Just let them listen and take it in, or provide something like a cloze line activity. Or, pick a few key phrases from the song and have them posted, in the form of Draw, Listen, Check. The students copy or draw them, listen to the song, and make a check mark each time they hear it. For fun, see who got the closest numbers.
8. Horizontal conjugation.
Post a short story or paragraph. The students copy it, switching the point of view (ie, re-write the story from the 1st-person perspective).
9. Prep a bingo board.
This one might take a few classes. Hand out blank grids (5×5 works well), and have students illustrate phrases or words that are projected onto the board. Perhaps save it for a Friday game day– if anyone doesn’t finish in time, they have to spend the game time doing so!
10. Give choice in responses.
Take a text the class is working with (lyrics, story, novel, etc, #authres, etc.) Give the students a choice board like this free one, and they can respond however they wish. You copy and paste a relevant text, project it onto the board, and done!
11. Finish-the-sentence or story.
Let the students add a twist ending to a story, change a funny detail, or personalize a mostly-written sentence (Cuando estoy solo/a, me gusta ______. Mi película favorita se llama _____.) If you collect these when they’re finished, it can be fun to read a couple out loud and have the class guess who wrote it.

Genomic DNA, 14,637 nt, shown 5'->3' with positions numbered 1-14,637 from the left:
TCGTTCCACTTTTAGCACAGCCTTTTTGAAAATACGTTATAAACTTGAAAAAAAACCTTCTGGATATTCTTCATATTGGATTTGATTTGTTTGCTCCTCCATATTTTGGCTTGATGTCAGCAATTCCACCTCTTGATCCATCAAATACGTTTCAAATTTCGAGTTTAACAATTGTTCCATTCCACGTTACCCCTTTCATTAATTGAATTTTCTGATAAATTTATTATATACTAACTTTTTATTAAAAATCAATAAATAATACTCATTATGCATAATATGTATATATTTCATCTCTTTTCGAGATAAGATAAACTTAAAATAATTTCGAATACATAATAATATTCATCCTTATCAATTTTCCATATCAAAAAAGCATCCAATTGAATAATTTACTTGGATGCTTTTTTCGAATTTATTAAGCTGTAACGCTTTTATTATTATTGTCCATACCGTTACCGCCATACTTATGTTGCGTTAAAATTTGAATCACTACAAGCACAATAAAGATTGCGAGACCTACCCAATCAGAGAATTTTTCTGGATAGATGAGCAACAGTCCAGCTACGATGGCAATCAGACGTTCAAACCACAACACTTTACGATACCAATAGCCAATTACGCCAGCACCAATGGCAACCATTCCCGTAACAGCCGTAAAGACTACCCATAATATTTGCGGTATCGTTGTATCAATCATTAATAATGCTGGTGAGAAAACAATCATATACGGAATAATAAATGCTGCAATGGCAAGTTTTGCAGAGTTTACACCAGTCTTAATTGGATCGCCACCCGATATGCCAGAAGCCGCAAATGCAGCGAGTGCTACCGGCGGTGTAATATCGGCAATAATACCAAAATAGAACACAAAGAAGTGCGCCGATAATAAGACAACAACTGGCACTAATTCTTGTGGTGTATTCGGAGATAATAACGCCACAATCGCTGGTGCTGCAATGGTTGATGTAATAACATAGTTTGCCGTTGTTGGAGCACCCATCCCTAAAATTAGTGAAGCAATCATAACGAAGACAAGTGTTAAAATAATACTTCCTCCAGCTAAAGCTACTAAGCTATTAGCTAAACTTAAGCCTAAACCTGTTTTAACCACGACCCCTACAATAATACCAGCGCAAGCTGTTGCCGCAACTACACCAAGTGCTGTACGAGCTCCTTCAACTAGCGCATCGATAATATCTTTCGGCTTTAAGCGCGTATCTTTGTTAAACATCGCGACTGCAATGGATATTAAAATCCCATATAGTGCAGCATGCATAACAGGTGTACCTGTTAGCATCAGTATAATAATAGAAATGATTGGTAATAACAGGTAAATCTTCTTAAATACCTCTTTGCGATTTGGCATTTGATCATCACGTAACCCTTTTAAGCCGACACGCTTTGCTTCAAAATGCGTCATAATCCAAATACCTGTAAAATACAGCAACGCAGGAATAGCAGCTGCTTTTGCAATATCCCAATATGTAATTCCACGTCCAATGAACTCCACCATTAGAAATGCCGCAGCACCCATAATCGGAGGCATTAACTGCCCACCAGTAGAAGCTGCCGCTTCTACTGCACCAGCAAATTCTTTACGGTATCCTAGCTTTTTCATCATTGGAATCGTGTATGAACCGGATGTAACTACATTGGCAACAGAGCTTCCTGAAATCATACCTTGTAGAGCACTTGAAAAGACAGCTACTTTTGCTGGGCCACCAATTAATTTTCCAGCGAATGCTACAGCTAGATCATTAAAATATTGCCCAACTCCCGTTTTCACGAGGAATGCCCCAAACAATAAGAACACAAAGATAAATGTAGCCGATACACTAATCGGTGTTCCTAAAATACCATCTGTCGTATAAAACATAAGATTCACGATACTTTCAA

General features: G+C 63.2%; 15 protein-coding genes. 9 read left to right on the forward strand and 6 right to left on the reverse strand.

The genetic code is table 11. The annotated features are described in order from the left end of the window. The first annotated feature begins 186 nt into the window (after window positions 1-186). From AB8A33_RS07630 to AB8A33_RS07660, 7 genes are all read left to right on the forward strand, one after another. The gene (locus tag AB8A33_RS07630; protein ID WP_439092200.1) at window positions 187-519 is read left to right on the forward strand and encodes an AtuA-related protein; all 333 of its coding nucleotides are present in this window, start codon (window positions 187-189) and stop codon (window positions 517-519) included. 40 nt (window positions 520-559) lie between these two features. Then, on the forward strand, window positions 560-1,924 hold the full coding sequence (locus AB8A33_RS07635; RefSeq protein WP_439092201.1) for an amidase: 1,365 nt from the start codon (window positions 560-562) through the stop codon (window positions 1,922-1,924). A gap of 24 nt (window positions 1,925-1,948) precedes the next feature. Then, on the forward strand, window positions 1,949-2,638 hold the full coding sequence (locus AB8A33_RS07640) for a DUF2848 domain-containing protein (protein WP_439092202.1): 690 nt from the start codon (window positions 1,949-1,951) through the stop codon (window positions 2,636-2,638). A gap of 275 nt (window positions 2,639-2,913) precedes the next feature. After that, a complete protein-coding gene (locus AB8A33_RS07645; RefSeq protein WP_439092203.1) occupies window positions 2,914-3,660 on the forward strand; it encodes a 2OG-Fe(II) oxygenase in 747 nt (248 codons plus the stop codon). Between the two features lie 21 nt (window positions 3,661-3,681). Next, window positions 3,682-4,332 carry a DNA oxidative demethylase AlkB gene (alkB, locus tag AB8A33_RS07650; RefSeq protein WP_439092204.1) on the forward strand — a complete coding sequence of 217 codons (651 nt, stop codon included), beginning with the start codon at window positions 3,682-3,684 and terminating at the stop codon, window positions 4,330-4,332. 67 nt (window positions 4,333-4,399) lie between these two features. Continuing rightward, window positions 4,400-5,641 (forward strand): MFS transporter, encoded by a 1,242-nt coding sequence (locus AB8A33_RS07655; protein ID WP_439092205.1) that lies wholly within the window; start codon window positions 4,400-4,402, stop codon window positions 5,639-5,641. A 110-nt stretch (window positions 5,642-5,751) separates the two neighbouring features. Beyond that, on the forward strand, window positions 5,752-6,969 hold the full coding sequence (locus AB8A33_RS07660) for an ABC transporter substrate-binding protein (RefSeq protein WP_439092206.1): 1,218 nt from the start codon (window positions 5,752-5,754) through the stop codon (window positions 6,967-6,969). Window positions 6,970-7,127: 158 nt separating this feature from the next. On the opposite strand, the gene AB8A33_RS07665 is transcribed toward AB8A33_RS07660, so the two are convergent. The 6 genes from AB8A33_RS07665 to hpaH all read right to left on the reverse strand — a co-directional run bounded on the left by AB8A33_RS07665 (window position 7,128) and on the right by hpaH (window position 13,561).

1. Use a grid for recording bellringer
Instead of having little sheets of paper for each day, have the students respond on a paper that can be collected every one or two weeks. I stapled ours into our interactive notebooks, which made my life so
much easier. I could see at-a-glance that they were keeping up with the
work (or not). I am flexible about these– if one block isn’t enough space, they can use two.
2. Avoid Quagmire Tasks.
Output-focused tasks are easy to come up with, but they can take a lot of time to go over. “Write 3 sentences about yourself,” for example.
If you are hoping to spark discussion later, or develop a fluid writing voice, no problem, and no need to check answers as a class. Then the task is just a piece of the overall lesson.
If you are trying to “practice” writing an accurate paragraph, you might be trying to practice “soy.” “estoy,” and “tengo.” Students who can already write a perfect paragraph won’t really need the practice. But students who are struggling will probably just write with errors, and will need more then a 1-minute talk after the bellringer to learn to use those verbs correctly.
3. Keep a collection of popsicle sticks handy.
Draw a few names to check work right after the bellringer, to give a measure of random accountability and a quick way to go over everything as a class.
4. Keep Grades to a Minimum.
This obviously depends on your class situation. If possible, only count it as a completion grade or a formative grade. Think of it as an indication for YOU of how much they know, not a way to penalize what they don’t.
Some teachers have to be very strict about classroom work, of course and feel that their students would take advantage of work that has no grade attached. You know your classroom best!!